Seeking to improve understanding, communication, and cooperation between Mexico and the United States by promoting original research, encouraging public discussion, and proposing policy options for enhancing the bilateral relationship.
Less than a year after the high-profile case of the disappeared Ayotzinapa students, military officials are again suspected of invo in the disappearance of seven day laborers in the state of Zacatecas, investigative journal Proceso reported Friday. The relatives of the five men and two women (including one minor) who were disappeared since July 7, filed a lawsuit to various institutions, including the Attorney General’s office, against the military officials from Battalion 97.
They claimed the officials committed the crime after they raided the house where the workers were spending the night and took them away. One of disappeared belonged to the battalion before quitting more than a year ago. The soldiers, allegedly under the orders of Colonel Martín Pérez Reséndiz, were looking for weapons and drugs in the house when they raided it at dawn.
The soldiers, allegedly under the orders of Colonel Martín Pérez Reséndiz, were looking for weapons and drugs in the house when they raided it at dawn. Addressed to the various civil and military authorities of the state, a banner hung on two bridges of the town read: “All we want is an explanation, we want to know were are our relatives or at least their bodies … We will hold the battalion in Fresnillo, Zacatecas, under the command of Colonel Martín Pérez Reséndiz for responsible until we remain without information about our relatives.”
El Pentágono aumentará la ayuda que presta a México en la sangrienta lucha contra el narcotráfico, mediante el establecimiento de un nuevo cuartel de operaciones especiales en Estados Unidos, en el cual podrán entrenarse los efectivos mexicanos para enfrentar a los cárteles de la droga de la misma forma en que las fuerzas estadounidenses combaten a Al-Qaeda, dijeron funcionarios en Washington.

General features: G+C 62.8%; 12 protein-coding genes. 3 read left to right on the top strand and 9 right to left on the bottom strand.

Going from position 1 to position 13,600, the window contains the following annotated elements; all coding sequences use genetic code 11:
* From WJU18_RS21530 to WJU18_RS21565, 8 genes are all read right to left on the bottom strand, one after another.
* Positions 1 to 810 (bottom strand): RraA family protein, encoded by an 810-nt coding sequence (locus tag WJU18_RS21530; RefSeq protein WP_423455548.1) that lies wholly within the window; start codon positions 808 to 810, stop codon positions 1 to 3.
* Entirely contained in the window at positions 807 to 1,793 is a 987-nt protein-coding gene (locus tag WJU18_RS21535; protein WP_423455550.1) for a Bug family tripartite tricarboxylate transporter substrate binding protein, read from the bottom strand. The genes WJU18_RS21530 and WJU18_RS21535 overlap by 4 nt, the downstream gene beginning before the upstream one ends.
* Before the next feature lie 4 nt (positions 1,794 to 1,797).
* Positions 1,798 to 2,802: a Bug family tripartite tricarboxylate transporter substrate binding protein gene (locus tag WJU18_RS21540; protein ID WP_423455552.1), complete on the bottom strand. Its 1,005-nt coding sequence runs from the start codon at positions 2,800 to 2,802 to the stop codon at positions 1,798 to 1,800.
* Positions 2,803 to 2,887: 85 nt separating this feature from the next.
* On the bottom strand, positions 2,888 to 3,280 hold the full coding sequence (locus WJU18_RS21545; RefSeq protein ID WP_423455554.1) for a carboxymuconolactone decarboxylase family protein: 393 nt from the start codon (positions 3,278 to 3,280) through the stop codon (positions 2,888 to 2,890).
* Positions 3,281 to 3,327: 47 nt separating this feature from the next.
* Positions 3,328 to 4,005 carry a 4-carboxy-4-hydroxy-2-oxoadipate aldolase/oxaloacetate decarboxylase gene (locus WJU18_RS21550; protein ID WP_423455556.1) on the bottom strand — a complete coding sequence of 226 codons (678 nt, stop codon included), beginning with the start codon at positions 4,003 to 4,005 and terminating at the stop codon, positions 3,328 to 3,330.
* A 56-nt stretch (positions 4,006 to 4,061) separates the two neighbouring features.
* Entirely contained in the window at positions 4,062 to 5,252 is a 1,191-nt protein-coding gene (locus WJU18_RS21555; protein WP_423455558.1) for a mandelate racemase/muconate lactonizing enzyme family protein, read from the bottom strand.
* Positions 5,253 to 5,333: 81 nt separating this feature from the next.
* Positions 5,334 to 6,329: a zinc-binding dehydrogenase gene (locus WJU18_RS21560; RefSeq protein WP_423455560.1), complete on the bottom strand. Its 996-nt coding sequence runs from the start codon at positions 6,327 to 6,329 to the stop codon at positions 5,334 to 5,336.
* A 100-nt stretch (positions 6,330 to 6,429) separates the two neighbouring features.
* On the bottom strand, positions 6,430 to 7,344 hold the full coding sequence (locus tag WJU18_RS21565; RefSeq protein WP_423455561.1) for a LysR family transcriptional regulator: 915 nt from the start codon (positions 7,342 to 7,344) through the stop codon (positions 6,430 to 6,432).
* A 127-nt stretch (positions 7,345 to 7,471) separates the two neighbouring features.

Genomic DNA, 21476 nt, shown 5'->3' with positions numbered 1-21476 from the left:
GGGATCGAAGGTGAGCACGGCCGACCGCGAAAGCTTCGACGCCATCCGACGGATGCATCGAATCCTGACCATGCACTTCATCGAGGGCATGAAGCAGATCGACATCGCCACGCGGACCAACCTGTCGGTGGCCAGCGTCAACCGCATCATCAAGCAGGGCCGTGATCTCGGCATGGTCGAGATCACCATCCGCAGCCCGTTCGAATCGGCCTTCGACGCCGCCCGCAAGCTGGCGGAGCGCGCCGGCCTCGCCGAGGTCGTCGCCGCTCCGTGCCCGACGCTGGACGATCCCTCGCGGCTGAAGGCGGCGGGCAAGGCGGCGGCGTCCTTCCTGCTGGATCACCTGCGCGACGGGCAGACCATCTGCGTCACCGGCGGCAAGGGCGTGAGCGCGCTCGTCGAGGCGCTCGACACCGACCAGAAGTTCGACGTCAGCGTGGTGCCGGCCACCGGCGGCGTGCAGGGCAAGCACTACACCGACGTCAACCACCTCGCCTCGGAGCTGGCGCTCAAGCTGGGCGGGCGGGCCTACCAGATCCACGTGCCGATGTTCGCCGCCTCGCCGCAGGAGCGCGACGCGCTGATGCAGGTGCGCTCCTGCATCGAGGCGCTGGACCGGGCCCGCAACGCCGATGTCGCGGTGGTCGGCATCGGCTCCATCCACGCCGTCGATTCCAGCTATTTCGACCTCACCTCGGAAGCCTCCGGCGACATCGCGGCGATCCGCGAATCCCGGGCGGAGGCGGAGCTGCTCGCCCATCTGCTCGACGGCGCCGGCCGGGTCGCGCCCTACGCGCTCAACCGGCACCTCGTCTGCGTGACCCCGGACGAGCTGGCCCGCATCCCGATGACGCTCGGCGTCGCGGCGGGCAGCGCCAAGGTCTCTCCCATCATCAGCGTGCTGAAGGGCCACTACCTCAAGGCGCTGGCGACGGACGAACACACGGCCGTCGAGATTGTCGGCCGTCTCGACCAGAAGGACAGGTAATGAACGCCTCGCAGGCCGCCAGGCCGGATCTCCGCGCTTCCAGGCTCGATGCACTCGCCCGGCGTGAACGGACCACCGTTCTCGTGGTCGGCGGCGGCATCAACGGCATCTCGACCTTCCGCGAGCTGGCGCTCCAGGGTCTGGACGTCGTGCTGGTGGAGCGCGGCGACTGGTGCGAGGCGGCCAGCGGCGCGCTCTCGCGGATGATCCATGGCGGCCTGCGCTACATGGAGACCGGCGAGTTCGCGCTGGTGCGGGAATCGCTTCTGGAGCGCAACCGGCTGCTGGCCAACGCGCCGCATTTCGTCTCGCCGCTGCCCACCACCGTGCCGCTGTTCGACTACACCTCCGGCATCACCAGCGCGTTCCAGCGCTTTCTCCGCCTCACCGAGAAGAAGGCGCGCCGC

The military’s participation in the fight against organized crime in Mexico during the last 6 years mobilized an average of 59 thousand soldiers on a permanent basis and required increased production of ammunition, arms, and explosives in order to maintain military superiority and train personnel.
To view the iconographic from REFORMA, click here.
Despite uncertainty south of the Rio Grande in the aftermath of the killing of one of Mexico’s most brutal warlords, recent successes against organized crime suggest military intervention remains the best option there, according to the former deputy director of Immigrations and Customs Enforcement….Eric Olson, a senior associate at the Mexico Institute of the Woodrow Wilson International Center for Scholars in Washington, D.C., said Peña Nieto has acknowledged that there is no “magic wand” solution, but that the president-elect continues to search for alternatives.
“He has said all along that, in the short run, the military will continue to play a role but they seemed to be engaged in an search for an alternative,” he said. “One of the alternatives that they have floated is the creation of this militarized civilian force, this police militia force that would combine military [personnel] into a civilian police force.”
Mexico arrested two people Wednesday over the fatal shooting of U.S. Border Patrol Agent Nicholas Ivie earlier in the week, a Mexican military official confirmed to CBS News.
The arrests were made in an operation involving Mexican military personnel in the Agua Prieta municipality, also along the U.S. border, just east of where the shooting occurred. No further details were given.
Trans-Border Institute Justice in Mexico Project, 7/30/12
On Monday, July 30, the Justice in Mexico Project at the Trans-Border Institute released a new report titled Armed with Impunity: Curbing Military Human Rights Abuses in Mexico, which was authored by Catherine Daly, Kimberly Heinle, and David A. Shirk. The report provides documentation and analysis of the pattern of human rights complaints that have been formally registered against the military since Mexican President Felipe Calderón took office in December 2006 and through mid-2012.
The massive deployment of the Mexican military has increased civilian exposure and vulnerability to military personnel. In this context, there has been a surge of formal complaints (quejas) of military abuses submitted to National Human Rights Commission (CNDH), the ombudsman that generates formal reports or “recommendations” (recomendaciones) for the government agency against which a complaint has been levied. A growing number of complaints against the Mexican army (SEDENA) were recorded since the deployment of troops after Calderón took office: 367 in 2007; 1,230 in 2008; 1,800 in 2009; 1,415 in 2010; 1,626 in 2011. As for the current year, SEDENA reported that there were 479 reports as of May 3, 2012.